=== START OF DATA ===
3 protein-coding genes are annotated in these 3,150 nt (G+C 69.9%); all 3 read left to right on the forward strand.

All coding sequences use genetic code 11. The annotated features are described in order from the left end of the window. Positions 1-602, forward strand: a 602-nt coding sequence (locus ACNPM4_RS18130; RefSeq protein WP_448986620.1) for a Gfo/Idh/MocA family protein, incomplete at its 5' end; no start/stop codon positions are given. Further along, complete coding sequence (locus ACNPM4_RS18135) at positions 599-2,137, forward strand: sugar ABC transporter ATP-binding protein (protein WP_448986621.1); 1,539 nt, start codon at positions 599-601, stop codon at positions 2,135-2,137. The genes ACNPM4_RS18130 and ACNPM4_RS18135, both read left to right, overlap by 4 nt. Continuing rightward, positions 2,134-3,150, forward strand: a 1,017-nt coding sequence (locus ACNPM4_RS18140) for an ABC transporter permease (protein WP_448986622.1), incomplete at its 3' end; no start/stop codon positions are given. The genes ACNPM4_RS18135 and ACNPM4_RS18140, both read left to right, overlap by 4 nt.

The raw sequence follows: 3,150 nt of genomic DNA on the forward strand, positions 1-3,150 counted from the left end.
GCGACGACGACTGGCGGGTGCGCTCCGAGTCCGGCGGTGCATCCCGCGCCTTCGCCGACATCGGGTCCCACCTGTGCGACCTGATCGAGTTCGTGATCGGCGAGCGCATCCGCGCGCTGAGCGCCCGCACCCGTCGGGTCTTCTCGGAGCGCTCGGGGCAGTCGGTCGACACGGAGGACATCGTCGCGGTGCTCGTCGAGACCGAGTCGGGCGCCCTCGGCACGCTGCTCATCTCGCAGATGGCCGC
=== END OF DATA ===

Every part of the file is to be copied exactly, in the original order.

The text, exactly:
3 protein-coding genes are annotated in these 3,150 nt (G+C 69.9%); all 3 read left to right on the forward strand.

All coding sequences use genetic code 11. The annotated features are described in order from the left end of the window. Positions 1-602, forward strand: a 602-nt coding sequence (locus ACNPM4_RS18130; RefSeq protein WP_448986620.1) for a Gfo/Idh/MocA family protein, incomplete at its 5' end; no start/stop codon positions are given. Further along, complete coding sequence (locus ACNPM4_RS18135) at positions 599-2,137, forward strand: sugar ABC transporter ATP-binding protein (protein WP_448986621.1); 1,539 nt, start codon at positions 599-601, stop codon at positions 2,135-2,137. The genes ACNPM4_RS18130 and ACNPM4_RS18135, both read left to right, overlap by 4 nt. Continuing rightward, positions 2,134-3,150, forward strand: a 1,017-nt coding sequence (locus ACNPM4_RS18140) for an ABC transporter permease (protein WP_448986622.1), incomplete at its 3' end; no start/stop codon positions are given. The genes ACNPM4_RS18135 and ACNPM4_RS18140, both read left to right, overlap by 4 nt.

The raw sequence follows: 3,150 nt of genomic DNA on the forward strand, positions 1-3,150 counted from the left end.
GCGACGACGACTGGCGGGTGCGCTCCGAGTCCGGCGGTGCATCCCGCGCCTTCGCCGACATCGGGTCCCACCTGTGCGACCTGATCGAGTTCGTGATCGGCGAGCGCATCCGCGCGCTGAGCGCCCGCACCCGTCGGGTCTTCTCGGAGCGCTCGGGGCAGTCGGTCGACACGGAGGACATCGTCGCGGTGCTCGTCGAGACCGAGTCGGGCGCCCTCGGCACGCTGCTCATCTCGCAGATGGCCGC